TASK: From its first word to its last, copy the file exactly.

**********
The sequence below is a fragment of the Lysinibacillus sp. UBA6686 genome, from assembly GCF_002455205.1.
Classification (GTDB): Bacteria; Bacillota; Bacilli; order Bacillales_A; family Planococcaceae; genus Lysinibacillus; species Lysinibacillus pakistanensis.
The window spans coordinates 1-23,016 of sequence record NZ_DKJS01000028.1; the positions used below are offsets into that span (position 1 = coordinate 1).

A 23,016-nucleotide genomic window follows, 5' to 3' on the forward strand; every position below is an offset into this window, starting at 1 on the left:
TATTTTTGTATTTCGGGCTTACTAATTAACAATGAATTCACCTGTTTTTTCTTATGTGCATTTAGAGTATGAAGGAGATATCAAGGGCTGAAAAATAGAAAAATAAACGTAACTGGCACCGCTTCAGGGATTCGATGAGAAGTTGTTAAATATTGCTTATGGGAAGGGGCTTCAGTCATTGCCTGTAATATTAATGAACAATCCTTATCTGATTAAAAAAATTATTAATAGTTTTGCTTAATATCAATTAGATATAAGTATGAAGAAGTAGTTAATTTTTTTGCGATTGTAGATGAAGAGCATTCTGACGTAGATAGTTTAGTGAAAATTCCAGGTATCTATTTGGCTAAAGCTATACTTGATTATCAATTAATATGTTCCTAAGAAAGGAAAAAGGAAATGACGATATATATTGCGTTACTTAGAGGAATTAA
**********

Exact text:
The sequence below is a fragment of the Lysinibacillus sp. UBA6686 genome, from assembly GCF_002455205.1.
Classification (GTDB): Bacteria; Bacillota; Bacilli; order Bacillales_A; family Planococcaceae; genus Lysinibacillus; species Lysinibacillus pakistanensis.
The window spans coordinates 1-23,016 of sequence record NZ_DKJS01000028.1; the positions used below are offsets into that span (position 1 = coordinate 1).

A 23,016-nucleotide genomic window follows, 5' to 3' on the forward strand; every position below is an offset into this window, starting at 1 on the left:
TATTTTTGTATTTCGGGCTTACTAATTAACAATGAATTCACCTGTTTTTTCTTATGTGCATTTAGAGTATGAAGGAGATATCAAGGGCTGAAAAATAGAAAAATAAACGTAACTGGCACCGCTTCAGGGATTCGATGAGAAGTTGTTAAATATTGCTTATGGGAAGGGGCTTCAGTCATTGCCTGTAATATTAATGAACAATCCTTATCTGATTAAAAAAATTATTAATAGTTTTGCTTAATATCAATTAGATATAAGTATGAAGAAGTAGTTAATTTTTTTGCGATTGTAGATGAAGAGCATTCTGACGTAGATAGTTTAGTGAAAATTCCAGGTATCTATTTGGCTAAAGCTATACTTGATTATCAATTAATATGTTCCTAAGAAAGGAAAAAGGAAATGACGATATATATTGCGTTACTTAGAGGAATTAA